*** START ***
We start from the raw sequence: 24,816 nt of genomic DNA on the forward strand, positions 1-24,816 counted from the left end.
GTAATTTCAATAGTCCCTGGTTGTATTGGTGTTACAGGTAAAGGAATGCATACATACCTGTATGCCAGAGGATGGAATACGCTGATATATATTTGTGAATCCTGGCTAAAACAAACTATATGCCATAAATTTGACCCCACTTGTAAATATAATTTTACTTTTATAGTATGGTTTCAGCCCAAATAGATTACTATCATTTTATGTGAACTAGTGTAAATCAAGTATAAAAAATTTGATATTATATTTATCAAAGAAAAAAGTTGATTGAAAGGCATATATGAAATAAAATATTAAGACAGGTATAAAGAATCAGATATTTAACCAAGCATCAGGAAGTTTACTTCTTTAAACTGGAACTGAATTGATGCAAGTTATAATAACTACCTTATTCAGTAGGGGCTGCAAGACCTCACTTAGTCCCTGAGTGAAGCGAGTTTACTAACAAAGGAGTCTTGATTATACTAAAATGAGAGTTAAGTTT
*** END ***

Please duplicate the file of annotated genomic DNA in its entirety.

We start from the raw sequence: 24,816 nt of genomic DNA on the forward strand, positions 1-24,816 counted from the left end.
GTAATTTCAATAGTCCCTGGTTGTATTGGTGTTACAGGTAAAGGAATGCATACATACCTGTATGCCAGAGGATGGAATACGCTGATATATATTTGTGAATCCTGGCTAAAACAAACTATATGCCATAAATTTGACCCCACTTGTAAATATAATTTTACTTTTATAGTATGGTTTCAGCCCAAATAGATTACTATCATTTTATGTGAACTAGTGTAAATCAAGTATAAAAAATTTGATATTATATTTATCAAAGAAAAAAGTTGATTGAAAGGCATATATGAAATAAAATATTAAGACAGGTATAAAGAATCAGATATTTAACCAAGCATCAGGAAGTTTACTTCTTTAAACTGGAACTGAATTGATGCAAGTTATAATAACTACCTTATTCAGTAGGGGCTGCAAGACCTCACTTAGTCCCTGAGTGAAGCGAGTTTACTAACAAAGGAGTCTTGATTATACTAAAATGAGAGTTAAGTTT